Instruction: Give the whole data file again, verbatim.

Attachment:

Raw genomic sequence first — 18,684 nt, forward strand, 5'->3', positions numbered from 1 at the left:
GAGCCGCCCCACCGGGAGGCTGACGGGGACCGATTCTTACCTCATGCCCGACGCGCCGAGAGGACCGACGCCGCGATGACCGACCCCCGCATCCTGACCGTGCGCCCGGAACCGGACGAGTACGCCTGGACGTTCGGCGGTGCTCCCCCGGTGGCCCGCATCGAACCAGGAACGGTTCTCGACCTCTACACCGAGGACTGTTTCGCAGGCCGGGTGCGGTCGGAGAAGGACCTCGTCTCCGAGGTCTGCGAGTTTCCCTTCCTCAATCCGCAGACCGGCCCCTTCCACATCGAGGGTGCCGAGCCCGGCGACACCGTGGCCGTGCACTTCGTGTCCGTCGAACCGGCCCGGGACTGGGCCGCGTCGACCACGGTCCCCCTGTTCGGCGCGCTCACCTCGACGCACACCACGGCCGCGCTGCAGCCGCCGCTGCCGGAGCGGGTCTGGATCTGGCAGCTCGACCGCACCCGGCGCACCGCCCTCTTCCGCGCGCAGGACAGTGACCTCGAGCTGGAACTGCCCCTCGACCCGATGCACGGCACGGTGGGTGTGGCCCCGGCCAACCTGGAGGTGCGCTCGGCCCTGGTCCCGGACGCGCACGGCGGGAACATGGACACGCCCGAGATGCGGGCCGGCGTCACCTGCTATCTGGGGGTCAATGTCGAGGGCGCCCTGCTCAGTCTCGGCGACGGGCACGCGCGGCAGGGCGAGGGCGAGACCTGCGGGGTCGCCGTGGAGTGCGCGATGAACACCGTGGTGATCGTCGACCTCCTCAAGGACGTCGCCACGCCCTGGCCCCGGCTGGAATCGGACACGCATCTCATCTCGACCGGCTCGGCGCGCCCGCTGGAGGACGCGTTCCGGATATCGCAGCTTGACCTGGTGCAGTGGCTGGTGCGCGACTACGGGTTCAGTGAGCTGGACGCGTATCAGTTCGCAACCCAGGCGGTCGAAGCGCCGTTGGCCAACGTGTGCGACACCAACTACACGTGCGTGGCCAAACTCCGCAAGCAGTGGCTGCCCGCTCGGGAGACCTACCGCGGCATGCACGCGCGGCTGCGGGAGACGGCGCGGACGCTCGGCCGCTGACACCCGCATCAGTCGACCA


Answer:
Raw genomic sequence first — 18,684 nt, forward strand, 5'->3', positions numbered from 1 at the left:
GAGCCGCCCCACCGGGAGGCTGACGGGGACCGATTCTTACCTCATGCCCGACGCGCCGAGAGGACCGACGCCGCGATGACCGACCCCCGCATCCTGACCGTGCGCCCGGAACCGGACGAGTACGCCTGGACGTTCGGCGGTGCTCCCCCGGTGGCCCGCATCGAACCAGGAACGGTTCTCGACCTCTACACCGAGGACTGTTTCGCAGGCCGGGTGCGGTCGGAGAAGGACCTCGTCTCCGAGGTCTGCGAGTTTCCCTTCCTCAATCCGCAGACCGGCCCCTTCCACATCGAGGGTGCCGAGCCCGGCGACACCGTGGCCGTGCACTTCGTGTCCGTCGAACCGGCCCGGGACTGGGCCGCGTCGACCACGGTCCCCCTGTTCGGCGCGCTCACCTCGACGCACACCACGGCCGCGCTGCAGCCGCCGCTGCCGGAGCGGGTCTGGATCTGGCAGCTCGACCGCACCCGGCGCACCGCCCTCTTCCGCGCGCAGGACAGTGACCTCGAGCTGGAACTGCCCCTCGACCCGATGCACGGCACGGTGGGTGTGGCCCCGGCCAACCTGGAGGTGCGCTCGGCCCTGGTCCCGGACGCGCACGGCGGGAACATGGACACGCCCGAGATGCGGGCCGGCGTCACCTGCTATCTGGGGGTCAATGTCGAGGGCGCCCTGCTCAGTCTCGGCGACGGGCACGCGCGGCAGGGCGAGGGCGAGACCTGCGGGGTCGCCGTGGAGTGCGCGATGAACACCGTGGTGATCGTCGACCTCCTCAAGGACGTCGCCACGCCCTGGCCCCGGCTGGAATCGGACACGCATCTCATCTCGACCGGCTCGGCGCGCCCGCTGGAGGACGCGTTCCGGATATCGCAGCTTGACCTGGTGCAGTGGCTGGTGCGCGACTACGGGTTCAGTGAGCTGGACGCGTATCAGTTCGCAACCCAGGCGGTCGAAGCGCCGTTGGCCAACGTGTGCGACACCAACTACACGTGCGTGGCCAAACTCCGCAAGCAGTGGCTGCCCGCTCGGGAGACCTACCGCGGCATGCACGCGCGGCTGCGGGAGACGGCGCGGACGCTCGGCCGCTGACACCCGCATCAGTCGACCA